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Conserving ecosystems and boosting livelihoods in the Bale Mountains

07 July 2023

Conserving ecosystems and boosting livelihoods in the Bale Mountains

By Dan Collison, Chief Executive, Farm Africa

I’ve just returned from visiting Farm Africa’s work in the Bale Eco-region – a unique forest and mountain habitat in the Oromia region of southern Ethiopia. The view of the region from the top of Ethiopia’s second highest mountain (Tullu Dimtu, 4377m) is breath-taking (literally, at half the height of Everest the air is rather thin!).

Farm Africa’s work with our partners in Bale has recently been given a rare honour – recognized by the umbrella NGO coordination body in Ethiopia as the Number One Good Practice project in the country. I was very impressed and proud to be able to see some of this work first hand last week.

The long drought that has devastated so much of eastern Africa over the past three years has continued deep into 2023. In some areas however, including in Bale, rains have finally arrived and the May to June rainy season has sparked the beginnings of a recovery.

The drought has underlined the importance of water management in agriculture and pastoralism. Under drier conditions, preserving the water resources that do exist becomes an essential component of climate-smart agriculture, and the Bale Eco-region is a powerful example of this.

An ecological hotspot under pressure

The Harena forest, which stretches across the region and is one of Ethiopia’s last remaining old growth forests, is a crucial watershed and carbon sink for the region.

Around 1.6 million people rely on the grassland, forest and agricultural potential of the region for their livelihoods, and beyond this 30 million people in downstream communities depend on the great river systems that run out from the region into southern Ethiopia, Somalia and northern Kenya for water and irrigation – especially during drought periods.

So the health of the forest, and the surrounding eco zones of grassland, high plateau and farmland, is of critical importance to millions of livelihoods.

But it’s under pressure from farmers, herders and commercial interests who seek new land to expand the agricultural frontier.

This is where the incredible power of integrated landscape management comes into play.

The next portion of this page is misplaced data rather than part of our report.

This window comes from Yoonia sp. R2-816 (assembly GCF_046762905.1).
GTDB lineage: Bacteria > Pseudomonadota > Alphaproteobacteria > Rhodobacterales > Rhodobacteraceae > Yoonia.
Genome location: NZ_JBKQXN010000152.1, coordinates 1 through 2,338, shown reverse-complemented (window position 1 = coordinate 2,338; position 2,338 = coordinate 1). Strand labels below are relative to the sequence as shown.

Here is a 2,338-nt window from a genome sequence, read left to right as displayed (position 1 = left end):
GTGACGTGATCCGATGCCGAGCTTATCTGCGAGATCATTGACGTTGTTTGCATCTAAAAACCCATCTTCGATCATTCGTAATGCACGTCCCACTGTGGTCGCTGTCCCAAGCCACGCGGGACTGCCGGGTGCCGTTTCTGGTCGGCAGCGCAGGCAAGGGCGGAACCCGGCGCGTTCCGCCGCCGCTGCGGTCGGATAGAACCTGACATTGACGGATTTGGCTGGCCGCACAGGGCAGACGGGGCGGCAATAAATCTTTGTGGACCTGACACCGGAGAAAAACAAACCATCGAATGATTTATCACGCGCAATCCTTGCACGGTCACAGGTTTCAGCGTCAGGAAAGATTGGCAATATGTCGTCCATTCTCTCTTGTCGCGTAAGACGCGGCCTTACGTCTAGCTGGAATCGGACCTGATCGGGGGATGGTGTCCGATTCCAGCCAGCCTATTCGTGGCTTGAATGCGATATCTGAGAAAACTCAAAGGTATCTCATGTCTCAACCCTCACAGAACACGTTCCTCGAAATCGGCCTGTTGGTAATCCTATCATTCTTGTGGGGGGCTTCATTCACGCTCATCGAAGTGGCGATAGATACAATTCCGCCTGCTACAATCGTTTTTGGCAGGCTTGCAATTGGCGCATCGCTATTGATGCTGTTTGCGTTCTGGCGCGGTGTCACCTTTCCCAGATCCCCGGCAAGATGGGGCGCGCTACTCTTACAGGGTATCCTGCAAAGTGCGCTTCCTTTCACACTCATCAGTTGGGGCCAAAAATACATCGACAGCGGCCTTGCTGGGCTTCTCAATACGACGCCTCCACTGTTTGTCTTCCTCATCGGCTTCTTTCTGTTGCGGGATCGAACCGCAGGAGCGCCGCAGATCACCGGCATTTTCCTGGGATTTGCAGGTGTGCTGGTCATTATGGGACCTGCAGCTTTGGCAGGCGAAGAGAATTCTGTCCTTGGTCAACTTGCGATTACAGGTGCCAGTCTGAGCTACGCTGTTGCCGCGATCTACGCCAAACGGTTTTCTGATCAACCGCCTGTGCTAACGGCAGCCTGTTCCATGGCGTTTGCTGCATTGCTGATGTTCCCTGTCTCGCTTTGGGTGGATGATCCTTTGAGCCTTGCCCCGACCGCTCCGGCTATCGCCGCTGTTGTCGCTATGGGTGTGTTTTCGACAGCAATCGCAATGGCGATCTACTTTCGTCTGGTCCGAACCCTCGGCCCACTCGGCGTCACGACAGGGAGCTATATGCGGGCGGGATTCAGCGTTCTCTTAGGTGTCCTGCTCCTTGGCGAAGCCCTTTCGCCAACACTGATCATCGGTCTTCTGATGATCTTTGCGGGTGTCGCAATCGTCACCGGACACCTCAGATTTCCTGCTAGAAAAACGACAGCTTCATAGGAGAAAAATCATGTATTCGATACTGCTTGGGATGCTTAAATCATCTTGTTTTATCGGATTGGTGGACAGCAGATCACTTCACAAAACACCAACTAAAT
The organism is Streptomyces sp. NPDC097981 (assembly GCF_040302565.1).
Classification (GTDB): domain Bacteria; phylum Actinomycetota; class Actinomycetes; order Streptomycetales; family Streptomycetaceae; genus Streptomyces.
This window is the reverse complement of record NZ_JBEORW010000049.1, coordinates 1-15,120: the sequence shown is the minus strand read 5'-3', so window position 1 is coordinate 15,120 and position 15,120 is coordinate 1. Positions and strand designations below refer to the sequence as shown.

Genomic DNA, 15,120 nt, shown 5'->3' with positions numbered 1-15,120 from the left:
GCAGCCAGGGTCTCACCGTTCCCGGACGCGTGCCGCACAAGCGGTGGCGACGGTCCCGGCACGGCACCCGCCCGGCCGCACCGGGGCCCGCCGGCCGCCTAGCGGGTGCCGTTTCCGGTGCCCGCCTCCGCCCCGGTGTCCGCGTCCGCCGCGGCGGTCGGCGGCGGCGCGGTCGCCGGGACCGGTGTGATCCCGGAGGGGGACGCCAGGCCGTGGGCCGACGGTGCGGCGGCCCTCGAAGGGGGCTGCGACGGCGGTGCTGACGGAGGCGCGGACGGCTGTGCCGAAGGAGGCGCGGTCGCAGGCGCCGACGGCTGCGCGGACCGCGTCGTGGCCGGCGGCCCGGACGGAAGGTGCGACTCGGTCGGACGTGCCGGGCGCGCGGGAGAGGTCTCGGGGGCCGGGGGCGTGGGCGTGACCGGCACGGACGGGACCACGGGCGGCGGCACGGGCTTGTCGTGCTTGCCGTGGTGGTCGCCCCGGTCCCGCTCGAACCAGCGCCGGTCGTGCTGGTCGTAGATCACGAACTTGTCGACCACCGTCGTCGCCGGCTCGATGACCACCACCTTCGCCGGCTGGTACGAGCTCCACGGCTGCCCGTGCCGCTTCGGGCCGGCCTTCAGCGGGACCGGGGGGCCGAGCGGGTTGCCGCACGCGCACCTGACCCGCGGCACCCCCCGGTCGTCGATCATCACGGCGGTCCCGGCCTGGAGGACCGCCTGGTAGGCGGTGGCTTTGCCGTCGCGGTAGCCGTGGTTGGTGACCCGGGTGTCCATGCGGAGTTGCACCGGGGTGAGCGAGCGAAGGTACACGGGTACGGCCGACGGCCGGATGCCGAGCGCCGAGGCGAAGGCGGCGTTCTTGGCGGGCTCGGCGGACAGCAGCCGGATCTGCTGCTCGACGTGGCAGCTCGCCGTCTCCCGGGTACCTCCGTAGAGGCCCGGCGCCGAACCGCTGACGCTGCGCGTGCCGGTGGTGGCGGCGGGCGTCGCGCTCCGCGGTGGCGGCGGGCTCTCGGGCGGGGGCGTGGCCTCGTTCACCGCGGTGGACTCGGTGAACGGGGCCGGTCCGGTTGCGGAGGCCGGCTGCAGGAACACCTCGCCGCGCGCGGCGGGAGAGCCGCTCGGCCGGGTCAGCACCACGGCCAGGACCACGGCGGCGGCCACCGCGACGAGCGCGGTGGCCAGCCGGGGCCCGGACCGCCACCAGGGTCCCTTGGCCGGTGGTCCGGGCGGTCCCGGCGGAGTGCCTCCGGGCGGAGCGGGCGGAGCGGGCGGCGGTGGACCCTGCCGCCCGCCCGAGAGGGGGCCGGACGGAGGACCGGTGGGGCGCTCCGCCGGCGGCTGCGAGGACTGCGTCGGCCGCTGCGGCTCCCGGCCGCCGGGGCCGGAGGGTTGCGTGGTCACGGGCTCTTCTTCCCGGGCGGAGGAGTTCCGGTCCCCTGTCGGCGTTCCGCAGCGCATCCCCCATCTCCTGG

Protecting people and planet

As part of our large landscape management project funded by the European Union and Jersey Overseas Aid, Farm Africa and our partners support farmers to increase productivity on their existing land and diversify their livelihoods instead of converting more of the natural environment to farmland.

It’s an “all in” approach to community development that increases household incomes and reinforces communities’ incentives to protect and restore the forest and grassland habitats.

For example, harvesting and selling forest and semi-forest coffee – much of it bound for international markets - generates more income for local cooperatives than clearing trees for agriculture.

Climate-smart agriculture approaches such as vermiculture (using worms to produce rich organic compost), growing improved varieties of banana and potato, and using small-scale irrigation dramatically increase production on existing land.

And improved grass varieties not only regenerate grassland and soil health, they support healthier and more productive cows, reducing the need to graze animals in the fragile forest environment.

I was particularly interested to see the worms at work. Low tech vermi-composting beds are layered with animal manure, green mangos and other vegetation – and within two weeks the thousands of worms in each bed can produce 100 kg of top-quality organic compost that supercharges production.

Access to finance

Alongside this, access to credit and productive assets dramatically increases women’s economic independence and ability to earn money from a variety of small businesses. Village Savings and Loans Associations (VSLAs) are a powerful vehicle for increasing women’s access to finance.

I was really struck by the remarkable returns that can result from the smallest of investments. In Melkem village I met a VSLA member called Shamsia. She had borrowed 1,500 Ethiopian Birr (around £20) from the VSLA to pay someone to plough and prepare her land. She planted mung beans, and had a bumper harvest that she sold for 30,000 Birr (around £430).

She used that money to buy a motorbike for her son, which he now uses to transport goods and people around the district, bringing in 5,000 Birr (£72) each week to the family. This incredible return on the original loan again reduces the economic need for the family to expand farmland.

A sustainable future

It all adds up – each component of this multi-layered approach increases farmers’ incomes and resilience, while at the same time reducing pressure on the surrounding natural environment.

And that means reduced deforestation, increased carbon capture, and a healthy biosphere that manages watershed runoff and protects the region’s unique biodiversity.